Ph.D. Defense: Tuoyuan Cheng
PI: Professor NorEddine Ghaffour
Tuesday, Nov 10, 2020 l 03:00 - 04:45 pm (UTC+3)
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Meeting ID：960 7723 1420 l Password：059785
Membrane Bioreactor-based Wastewater Treatment Plant Energy Consumption: Environmental Data Science Modeling and Analysis
Wastewater Treatment Plants (WWTPs) are sophisticated systems that have to sustain long-term qualified performance, regardless of temporally volatile volumes or compositions of the incoming wastewater. Membrane filtration in the Membrane Bioreactors (MBRs) reduces the WWTPs footprint and produces effluents of proper quality. The energy or electric power consumption of the WWTPs, mainly from aeration equipment and pumping, is directly linked to greenhouse gas emission and economic input. Indeed, biological treatment requires oxygen from aeration to perform aerobic decomposition of aquatic pollutants, while pumping as an indispensable role in WWTPs, consumes energy to overcome friction in the channels, piping systems, and membrane filtration.
In this thesis, we researched full-scale WWTPs Influent Conditions (ICs) monitoring and forecasting models to facilitate the energy consumption budgeting and raise early alarms when facing latent abnormal events. Accurate and efficient forecasts of electric power consumption and ICs could avoid unexpected system disruption, maintain steady product quality, support efficient down-stream processes, improve reliability and save energy. We carried out a numerical study of bioreactor microbial ecology for MBRs microbial communities to identify indicator species and typical working conditions that would assist in reactor status confirmation and support energy consumption budgeting. In order to quantify membrane fouling and cleaning effects at various scales, we proposed quantitative methods based on Matern covariances to analyze biofouling layer thickness and roughness obtained from Optical Coherence Tomography (OCT) images taken from a gravity-driven Membrane Bioreactor (MBR) under various working conditions. Such methods would support practitioners to design suitable data-driven process operation or replacement cycles and lead to quantified MBR monitoring and energy saving.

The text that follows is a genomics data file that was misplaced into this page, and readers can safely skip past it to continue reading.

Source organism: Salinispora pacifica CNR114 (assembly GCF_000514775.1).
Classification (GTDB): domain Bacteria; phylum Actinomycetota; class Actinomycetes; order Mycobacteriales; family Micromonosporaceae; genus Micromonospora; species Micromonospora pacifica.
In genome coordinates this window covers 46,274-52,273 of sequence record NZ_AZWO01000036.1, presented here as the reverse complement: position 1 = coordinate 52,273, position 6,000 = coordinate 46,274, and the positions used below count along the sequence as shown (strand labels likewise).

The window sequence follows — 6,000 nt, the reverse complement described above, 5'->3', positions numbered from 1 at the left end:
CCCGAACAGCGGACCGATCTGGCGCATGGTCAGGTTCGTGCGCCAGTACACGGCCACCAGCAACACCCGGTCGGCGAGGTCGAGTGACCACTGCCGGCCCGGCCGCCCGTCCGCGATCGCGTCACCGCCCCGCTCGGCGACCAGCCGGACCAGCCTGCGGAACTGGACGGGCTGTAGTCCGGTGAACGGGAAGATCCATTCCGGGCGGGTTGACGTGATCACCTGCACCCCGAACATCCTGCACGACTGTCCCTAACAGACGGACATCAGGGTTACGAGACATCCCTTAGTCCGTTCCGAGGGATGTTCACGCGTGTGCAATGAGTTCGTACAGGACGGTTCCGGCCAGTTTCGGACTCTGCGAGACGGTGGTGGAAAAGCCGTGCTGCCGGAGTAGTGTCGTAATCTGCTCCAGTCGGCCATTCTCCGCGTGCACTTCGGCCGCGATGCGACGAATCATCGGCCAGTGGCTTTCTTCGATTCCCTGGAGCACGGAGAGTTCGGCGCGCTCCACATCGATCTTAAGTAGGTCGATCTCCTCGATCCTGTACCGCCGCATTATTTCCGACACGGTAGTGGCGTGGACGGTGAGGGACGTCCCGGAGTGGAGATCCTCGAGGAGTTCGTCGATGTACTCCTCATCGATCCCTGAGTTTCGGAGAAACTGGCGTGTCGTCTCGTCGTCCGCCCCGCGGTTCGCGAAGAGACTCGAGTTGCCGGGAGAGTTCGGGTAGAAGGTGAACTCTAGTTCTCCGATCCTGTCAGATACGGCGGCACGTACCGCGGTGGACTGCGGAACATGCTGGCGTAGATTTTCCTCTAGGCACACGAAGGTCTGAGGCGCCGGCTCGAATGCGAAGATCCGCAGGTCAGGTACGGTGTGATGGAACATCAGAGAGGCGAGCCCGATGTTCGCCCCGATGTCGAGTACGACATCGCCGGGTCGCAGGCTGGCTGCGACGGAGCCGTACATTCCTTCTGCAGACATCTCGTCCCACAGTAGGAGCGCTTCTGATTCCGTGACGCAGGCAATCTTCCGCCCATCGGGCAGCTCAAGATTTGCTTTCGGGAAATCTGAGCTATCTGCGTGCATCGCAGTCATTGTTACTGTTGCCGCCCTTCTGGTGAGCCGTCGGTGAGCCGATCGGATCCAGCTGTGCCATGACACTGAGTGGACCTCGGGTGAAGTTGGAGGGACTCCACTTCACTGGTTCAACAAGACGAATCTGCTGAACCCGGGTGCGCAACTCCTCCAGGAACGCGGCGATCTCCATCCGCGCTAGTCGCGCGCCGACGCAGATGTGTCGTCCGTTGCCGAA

For future research, we would further investigate data from other full-scale wastewater treatment processes with higher sampling frequency and apply kernel machine learning techniques for effective process global monitoring. The forecasting models would
be incorporated into optimization scenarios to support data driven decision making. Samples from more MBRs would be considered to gather information on possible microbial community structures and corresponding oxygen-energy consumption in various working conditions. We would investigate the relationship between pressure drop and spatial roughness measures. Anisotropic Matern covariance related metrics would be adopted to quantify the directional effects under various operation and cleaning working conditions.
Tuoyuan Cheng received his bachelor's degree in engineering from Harbin Institute of Technology in 2014. He is currently pursuing his Ph.D. degree in environmental science and engineering at King Abdullah University of Science and Technology. His current research includes applications of anomaly detection, data-driven prediction, and optimization in water/wastewater treatment plants and water distribution systems. Tuoyuan is also a chartered financial analyst (CFA) candidate and holds a certificate in quantitative finance (CQF).